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The 39 Steps (1935)

October 11th, 2007 · 6 Comments

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31 days of October. 31 articles devoted to the screen’s maestro of suspense and the macabre, Alfred Hitchcock (1899-1980). I’ll be jumping back and forth through five decades in this series. More than half of the films I’ve never seen before, but even the ones I have seen were viewed, researched and written about this month.

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Richard Hannay (Robert Donat) – a native of Montreal visiting London – attends a music hall. He catches the act of Mr. Memory (Wylie Watson), a vaudevillian who memorizes facts and remembers everything. A brawl breaks out at the bar, and when someone fires a pistol, a dash for the exit ensues. A mystery woman with a German brogue (Lucie Mannheim) grabs Hannay and asks if she can come home with him. “Well, it’s your funeral,” he tells her.

She gives a name of “Annabella Smith” and reveals that she fired the shots to escape two men who are after her. Annabella claims to have been hired by England to save a state secret from being smuggled out of the country by a foreign agent. She asks Hannay to stay the night. Later, she wakes him with a knife in her back and dies. Hannay evades two agents and with a map of Scotland as his only clue, heads there for answers.

Scotland Yard detectives board Hannay’s train. He attempts to hide by barging into the cabin of a blonde named Pamela (Madeleine Carroll) and kissing her, but she turns him over to the authorities. Hannay hops off the train and makes his way across the moors to the home of Professor Jordan (Godfrey Tearle). Hannay believes the professor was going to help Annabella locate the foreign agent, a man missing his pinky finger at the knuckle.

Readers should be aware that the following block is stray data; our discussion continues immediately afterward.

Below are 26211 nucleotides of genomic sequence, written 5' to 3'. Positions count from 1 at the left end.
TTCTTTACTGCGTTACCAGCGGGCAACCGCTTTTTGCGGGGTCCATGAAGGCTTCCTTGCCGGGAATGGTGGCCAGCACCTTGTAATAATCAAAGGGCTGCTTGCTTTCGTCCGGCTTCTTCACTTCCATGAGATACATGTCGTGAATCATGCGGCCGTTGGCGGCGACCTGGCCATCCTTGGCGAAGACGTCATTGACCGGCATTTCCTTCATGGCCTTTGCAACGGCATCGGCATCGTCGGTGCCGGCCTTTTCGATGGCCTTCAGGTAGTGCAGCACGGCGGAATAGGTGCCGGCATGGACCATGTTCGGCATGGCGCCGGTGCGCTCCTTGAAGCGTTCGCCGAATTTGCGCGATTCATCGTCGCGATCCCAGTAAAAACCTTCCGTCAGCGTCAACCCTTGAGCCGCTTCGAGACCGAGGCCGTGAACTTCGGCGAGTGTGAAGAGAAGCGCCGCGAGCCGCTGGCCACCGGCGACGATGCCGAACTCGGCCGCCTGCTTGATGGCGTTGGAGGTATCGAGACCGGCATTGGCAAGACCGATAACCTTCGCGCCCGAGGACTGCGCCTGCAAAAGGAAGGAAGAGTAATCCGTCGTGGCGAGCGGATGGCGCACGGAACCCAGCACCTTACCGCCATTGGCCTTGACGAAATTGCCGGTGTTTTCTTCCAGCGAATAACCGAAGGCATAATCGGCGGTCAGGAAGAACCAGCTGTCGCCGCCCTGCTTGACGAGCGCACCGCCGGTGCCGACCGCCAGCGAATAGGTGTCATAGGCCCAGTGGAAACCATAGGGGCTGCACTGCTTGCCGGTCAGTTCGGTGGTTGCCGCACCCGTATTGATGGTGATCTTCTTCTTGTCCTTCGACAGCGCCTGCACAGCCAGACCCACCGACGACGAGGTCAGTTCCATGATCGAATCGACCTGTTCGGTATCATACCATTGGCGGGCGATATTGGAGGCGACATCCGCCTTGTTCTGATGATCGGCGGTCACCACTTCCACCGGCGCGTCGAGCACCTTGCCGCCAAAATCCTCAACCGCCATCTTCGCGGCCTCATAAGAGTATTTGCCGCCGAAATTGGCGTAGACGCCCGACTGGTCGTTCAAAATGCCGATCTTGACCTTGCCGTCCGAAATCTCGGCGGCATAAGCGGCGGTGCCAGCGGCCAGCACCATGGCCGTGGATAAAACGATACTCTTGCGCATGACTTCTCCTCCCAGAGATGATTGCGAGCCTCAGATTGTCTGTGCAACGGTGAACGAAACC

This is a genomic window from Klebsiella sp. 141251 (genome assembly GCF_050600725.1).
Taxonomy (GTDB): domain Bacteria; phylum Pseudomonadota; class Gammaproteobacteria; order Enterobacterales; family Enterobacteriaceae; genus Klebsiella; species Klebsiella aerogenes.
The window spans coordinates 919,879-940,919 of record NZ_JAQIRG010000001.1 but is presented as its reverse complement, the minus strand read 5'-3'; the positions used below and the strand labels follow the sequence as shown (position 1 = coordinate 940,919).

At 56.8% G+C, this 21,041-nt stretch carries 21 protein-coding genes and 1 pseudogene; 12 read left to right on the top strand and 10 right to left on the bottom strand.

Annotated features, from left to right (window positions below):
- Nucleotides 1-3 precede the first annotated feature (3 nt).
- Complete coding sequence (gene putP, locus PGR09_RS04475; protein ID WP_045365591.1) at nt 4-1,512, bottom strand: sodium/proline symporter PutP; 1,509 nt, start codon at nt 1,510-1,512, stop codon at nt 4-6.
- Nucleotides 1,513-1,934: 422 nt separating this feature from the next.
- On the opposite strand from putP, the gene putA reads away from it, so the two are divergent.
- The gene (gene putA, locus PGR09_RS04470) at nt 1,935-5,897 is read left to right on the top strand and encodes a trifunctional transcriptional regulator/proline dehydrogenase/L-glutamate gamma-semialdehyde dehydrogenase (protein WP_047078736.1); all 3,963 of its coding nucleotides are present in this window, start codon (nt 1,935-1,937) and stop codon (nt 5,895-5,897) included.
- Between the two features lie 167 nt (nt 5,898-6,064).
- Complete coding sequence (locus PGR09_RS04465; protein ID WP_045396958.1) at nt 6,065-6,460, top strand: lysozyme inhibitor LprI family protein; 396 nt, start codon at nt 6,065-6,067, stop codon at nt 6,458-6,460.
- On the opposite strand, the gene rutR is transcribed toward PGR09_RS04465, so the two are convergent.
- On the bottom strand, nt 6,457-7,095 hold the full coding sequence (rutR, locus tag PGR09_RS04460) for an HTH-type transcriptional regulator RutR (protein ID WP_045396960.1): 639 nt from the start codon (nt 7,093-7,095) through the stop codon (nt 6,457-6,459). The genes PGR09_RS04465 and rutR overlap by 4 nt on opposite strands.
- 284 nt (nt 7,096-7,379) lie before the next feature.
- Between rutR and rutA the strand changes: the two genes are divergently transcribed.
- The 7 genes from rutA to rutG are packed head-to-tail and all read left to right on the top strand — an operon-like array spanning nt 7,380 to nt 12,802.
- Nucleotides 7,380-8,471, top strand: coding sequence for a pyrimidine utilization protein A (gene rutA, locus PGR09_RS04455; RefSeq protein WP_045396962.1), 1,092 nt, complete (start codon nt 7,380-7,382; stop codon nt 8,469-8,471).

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A glance at the professor’s digits reveals that he is the foreign agent. His deputies detain Hannay and Pamela, handcuffing the pair together. When Hannay escapes again, he has to drag Pamela along with him. She assumes he’s a killer and does not make for a good traveling companion. Hiding out at an inn, Pamela overhears two enemy agents talking about the London Palladium. The couple races there to stop the professor.

Production history 
During the filming of The Man Who Knew Too Much in 1934, director Alfred Hitchcock, his wife Alma Reville and screenwriter Charles Bennett began work on a treatment of John Buchan‘s 1915 adventure novel The 39 Steps. Buchan – a Scottish barrister turned novelist – had used the term “shocker” to describe his fiction, which Hitchcock loved as a boy. With a first draft complete, humorist Ian Hay Beith polished the dialogue.

Hitchcock was under contract to European studio Gaumont. Their board of directors felt The Man Who Knew Too Much had been just that – too highbrow. They pressured to Hitchcock to ditch The 39 Steps and make movies a mass audience could enjoy, like musicals. Fortunately, the director had an ally in studio head Michael Balcon, who sent word from the U.S. that Hitchcock was not to be interfered with.

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For his leads, Hitchcock chose Robert Donat, a British actor who embodied the gentleman adventurer of Buchan’s fiction. Hitchcock wanted Jane Baxter to star opposite him, but she’d committed to a play. The director cast a blonde bombshell with limited acting experience named Madeleine Carroll.

Shooting commenced in the spring of 1935 at Lime Grove Studios in London. Released in the UK in June 1935, the U.S. two months later, The 39 Steps became a critical and commercial hit on both sides of the Atlantic, where it was received as Hitchcock’s most entertaining film to date.

While the movie is built on all kinds of contrivances – Annabella revealing her secret mission to Hannay, Scotland Yard failing to apprehend a suspect on a train, enemy agents unable to locate a handcuffed couple on the moors – I ended up loving the movie. The 39 Steps has style and sophistication to spare. It’s wonderfully cast, ceaselessly rousing and may be one of Hitchcock’s most blatantly sexual “shockers.” All said, it’s a lot of fun.

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Donat plays a cocksure and dapper hero who reminds me a bit of Cary Grant in North By Northwest; we never find out what Hannay’s business is, but he demonstrates guile regardless of the situation he’s thrust into. The script does a wonderful job of upping the odds against him at every turn. My favorite bit involves Hannay ducking into an assembly hall, where he staves off arrest by pretending to be a political candidate on the stump.